From: Joseph Legris
X-Mailer: Mozilla 4.77 [en]C-SYMPA (Win95; U)
Subject: Re: how does transistor work?
Date: Mon, 04 Nov 2002 11:35:37 -0500
NNTP-Posting-Date: Mon, 04 Nov 2002 11:35:47 EST
Organization: Bell Sympatico
> I have read some books and I still dont understand.
> Let's take NPN transisor for discussion- (respectively the Collector, Base,
> and common emitter configuration.
> once the Vbe > 0.7 V, the P-N junction is forward biased then,
> (I forgot which is donor/acceptor ion, but i know p-type majority carrier is
> +ve and n-type is -ve)
> the -ve charged ion on P-type material go to the anode and the +ve charged
> ion in n-type material go to cathode
> the depletion region gets smaller, and as the ions flows, there is current!!
> but then
> for the Vcb to be forward biased, the P-N juntion is reverse biased, then
> I dont understand what is influence by a larger depletion region.
> In another case for PNP(Emitter, Base Collector respectively) with common
> base configuration.
> if E-B is forward biased, then current flows, but the book says there is
> injection of minority carrier into the N-type material
> I dont quite understand the consequence.
> Thx for help
Considering just the E-B area, (NPN or PNP, it doesn't matter), when it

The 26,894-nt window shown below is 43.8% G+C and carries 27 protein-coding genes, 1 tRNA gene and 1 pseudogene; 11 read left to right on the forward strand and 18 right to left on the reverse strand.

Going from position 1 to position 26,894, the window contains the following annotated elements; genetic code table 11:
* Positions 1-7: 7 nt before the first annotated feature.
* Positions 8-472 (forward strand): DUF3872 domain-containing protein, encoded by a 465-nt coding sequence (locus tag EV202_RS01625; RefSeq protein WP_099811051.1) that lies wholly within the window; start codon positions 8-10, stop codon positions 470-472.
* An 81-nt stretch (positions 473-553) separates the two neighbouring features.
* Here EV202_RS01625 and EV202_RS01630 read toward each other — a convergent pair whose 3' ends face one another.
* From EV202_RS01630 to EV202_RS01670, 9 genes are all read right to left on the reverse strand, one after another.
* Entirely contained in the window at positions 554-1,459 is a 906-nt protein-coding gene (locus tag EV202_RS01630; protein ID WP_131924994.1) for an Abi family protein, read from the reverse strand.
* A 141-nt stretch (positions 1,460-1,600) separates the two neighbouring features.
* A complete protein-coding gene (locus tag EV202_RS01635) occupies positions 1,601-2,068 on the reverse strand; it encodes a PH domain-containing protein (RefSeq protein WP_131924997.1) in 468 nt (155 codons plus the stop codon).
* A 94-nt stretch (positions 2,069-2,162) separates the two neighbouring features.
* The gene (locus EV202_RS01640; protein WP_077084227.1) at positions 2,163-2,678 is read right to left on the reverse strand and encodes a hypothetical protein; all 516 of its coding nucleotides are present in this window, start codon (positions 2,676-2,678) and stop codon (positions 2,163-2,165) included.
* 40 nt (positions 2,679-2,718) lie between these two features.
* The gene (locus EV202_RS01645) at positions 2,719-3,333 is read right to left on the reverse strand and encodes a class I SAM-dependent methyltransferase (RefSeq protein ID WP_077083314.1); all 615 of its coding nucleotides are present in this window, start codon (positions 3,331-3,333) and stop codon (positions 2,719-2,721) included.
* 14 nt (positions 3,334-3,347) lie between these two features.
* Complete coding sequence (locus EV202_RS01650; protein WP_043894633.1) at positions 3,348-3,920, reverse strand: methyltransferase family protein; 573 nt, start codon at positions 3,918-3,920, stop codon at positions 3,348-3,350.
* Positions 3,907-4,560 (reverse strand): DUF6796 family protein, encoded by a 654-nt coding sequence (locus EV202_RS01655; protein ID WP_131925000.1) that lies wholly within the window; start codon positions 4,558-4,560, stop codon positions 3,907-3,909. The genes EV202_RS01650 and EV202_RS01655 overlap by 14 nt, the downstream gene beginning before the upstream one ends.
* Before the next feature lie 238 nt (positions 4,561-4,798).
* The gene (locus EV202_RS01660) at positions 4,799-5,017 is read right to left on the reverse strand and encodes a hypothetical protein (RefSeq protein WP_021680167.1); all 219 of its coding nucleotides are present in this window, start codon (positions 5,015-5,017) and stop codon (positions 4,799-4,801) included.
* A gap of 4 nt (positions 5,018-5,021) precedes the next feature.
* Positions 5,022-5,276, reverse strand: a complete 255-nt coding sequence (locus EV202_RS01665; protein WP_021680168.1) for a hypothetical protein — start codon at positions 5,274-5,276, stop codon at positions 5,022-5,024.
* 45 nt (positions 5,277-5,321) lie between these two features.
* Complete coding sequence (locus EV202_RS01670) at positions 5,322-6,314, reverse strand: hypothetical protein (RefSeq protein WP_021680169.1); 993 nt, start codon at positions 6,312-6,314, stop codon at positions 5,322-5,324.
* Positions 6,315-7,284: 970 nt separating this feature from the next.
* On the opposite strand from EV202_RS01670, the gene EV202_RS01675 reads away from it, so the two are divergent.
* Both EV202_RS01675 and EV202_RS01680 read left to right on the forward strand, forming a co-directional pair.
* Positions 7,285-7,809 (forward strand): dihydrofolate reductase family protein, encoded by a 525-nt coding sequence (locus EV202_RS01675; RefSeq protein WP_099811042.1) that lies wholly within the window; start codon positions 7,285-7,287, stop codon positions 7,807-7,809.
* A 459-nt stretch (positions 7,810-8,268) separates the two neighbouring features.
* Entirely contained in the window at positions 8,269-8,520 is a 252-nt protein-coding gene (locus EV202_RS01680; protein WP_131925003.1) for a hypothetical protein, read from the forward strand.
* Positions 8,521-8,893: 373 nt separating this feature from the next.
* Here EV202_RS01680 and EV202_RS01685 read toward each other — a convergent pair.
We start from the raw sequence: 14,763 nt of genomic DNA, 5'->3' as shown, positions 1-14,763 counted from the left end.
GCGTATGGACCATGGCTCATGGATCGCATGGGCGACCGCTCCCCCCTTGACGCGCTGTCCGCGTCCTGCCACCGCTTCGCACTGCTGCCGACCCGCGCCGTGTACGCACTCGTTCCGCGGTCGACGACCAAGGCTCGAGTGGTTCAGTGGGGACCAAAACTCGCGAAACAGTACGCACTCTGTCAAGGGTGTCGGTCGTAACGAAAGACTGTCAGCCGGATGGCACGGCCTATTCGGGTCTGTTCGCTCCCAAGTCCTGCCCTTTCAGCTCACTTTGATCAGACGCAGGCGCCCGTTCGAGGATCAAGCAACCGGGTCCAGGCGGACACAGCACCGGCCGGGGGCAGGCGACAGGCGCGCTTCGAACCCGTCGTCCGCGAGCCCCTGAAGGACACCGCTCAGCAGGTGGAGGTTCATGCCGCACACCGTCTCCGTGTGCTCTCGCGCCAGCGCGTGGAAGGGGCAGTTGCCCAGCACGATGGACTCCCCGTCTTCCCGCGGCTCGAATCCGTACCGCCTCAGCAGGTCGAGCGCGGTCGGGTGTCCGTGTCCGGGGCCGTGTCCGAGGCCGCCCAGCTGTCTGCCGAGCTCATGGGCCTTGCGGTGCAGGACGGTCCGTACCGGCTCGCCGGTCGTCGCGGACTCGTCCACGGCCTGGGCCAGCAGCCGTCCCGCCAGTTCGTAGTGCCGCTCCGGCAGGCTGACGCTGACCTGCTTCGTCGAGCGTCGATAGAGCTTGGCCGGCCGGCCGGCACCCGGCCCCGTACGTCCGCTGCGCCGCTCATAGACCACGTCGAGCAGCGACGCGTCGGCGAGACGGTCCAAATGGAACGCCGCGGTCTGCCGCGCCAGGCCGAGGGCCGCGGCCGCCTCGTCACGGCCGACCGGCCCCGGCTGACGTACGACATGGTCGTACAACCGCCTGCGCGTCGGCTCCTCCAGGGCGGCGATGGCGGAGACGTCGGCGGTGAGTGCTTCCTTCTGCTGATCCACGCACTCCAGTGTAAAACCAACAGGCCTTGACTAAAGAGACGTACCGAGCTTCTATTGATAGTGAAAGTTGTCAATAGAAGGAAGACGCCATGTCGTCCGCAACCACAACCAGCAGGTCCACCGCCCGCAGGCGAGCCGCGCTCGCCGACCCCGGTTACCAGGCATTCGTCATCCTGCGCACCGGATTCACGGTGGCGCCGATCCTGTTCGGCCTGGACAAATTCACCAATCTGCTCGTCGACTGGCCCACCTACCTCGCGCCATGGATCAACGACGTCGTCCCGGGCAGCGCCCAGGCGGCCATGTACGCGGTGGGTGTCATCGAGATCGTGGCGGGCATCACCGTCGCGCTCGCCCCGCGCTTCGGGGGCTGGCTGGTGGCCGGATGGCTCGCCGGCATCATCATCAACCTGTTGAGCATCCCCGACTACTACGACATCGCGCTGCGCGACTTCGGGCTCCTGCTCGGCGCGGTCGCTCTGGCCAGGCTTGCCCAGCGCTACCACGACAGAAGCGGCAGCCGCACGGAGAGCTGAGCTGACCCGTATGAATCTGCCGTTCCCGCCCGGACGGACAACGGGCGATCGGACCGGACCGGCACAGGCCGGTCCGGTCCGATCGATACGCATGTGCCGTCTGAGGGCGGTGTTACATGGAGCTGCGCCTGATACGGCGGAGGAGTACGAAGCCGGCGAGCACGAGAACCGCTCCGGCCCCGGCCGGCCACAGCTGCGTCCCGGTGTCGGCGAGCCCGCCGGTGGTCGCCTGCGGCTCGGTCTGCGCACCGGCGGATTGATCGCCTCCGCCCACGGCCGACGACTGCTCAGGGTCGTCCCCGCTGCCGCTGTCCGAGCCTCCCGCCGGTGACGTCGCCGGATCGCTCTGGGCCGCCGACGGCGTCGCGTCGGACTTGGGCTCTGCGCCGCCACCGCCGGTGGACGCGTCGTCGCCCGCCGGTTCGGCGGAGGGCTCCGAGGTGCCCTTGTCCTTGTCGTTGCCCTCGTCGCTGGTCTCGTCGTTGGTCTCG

is forward biased, conduction is mainly by majority carriers. This mean
that holes and electrons meet each other near the junction and
recombine. Meanwhile, new holes and junctions are being created by the
voltage applied to the E-B. The result is a continuous E-B current.
Now, consider the C-B junction all by itself. It is reverse biased, so a
depletion region forms around the C-B junction, which means that there
are very few majority carriers on each side. Now, suppose some minority
carriers were added into the depletion region on either side of the C-B
junction (again, it doesn't matter if we are talking about NPN or PNP).
For example, if some electrons were put into the P-side of the depletion
region, they would be attracted to the N-side because it is reverse
biased. Or, if some holes were created in the N-side of the depletion
region they would be attracted to the P-side. The result in either case
is a flow of current because when the minority carriers cross the
junction they become majority carriers on the other side and continue
moving, right out of the depletion region.
In short, a reversed biased C-B junction will conduct a current if
minority carriers are injected into either side of depletion region -
electrons on the P side or holes on the N side.
The E-B junction can do this. When it is forward biased, majority
carriers from the emitter pass into the base where they become minority
carriers. Some of them recombine in the base and become part of the E-B
current, but most of them are attracted into the collector where they
become majority carriers once again. If the B-E voltage is changed, the
number of minority carriers going into the base changes and so does the
resulting collector current.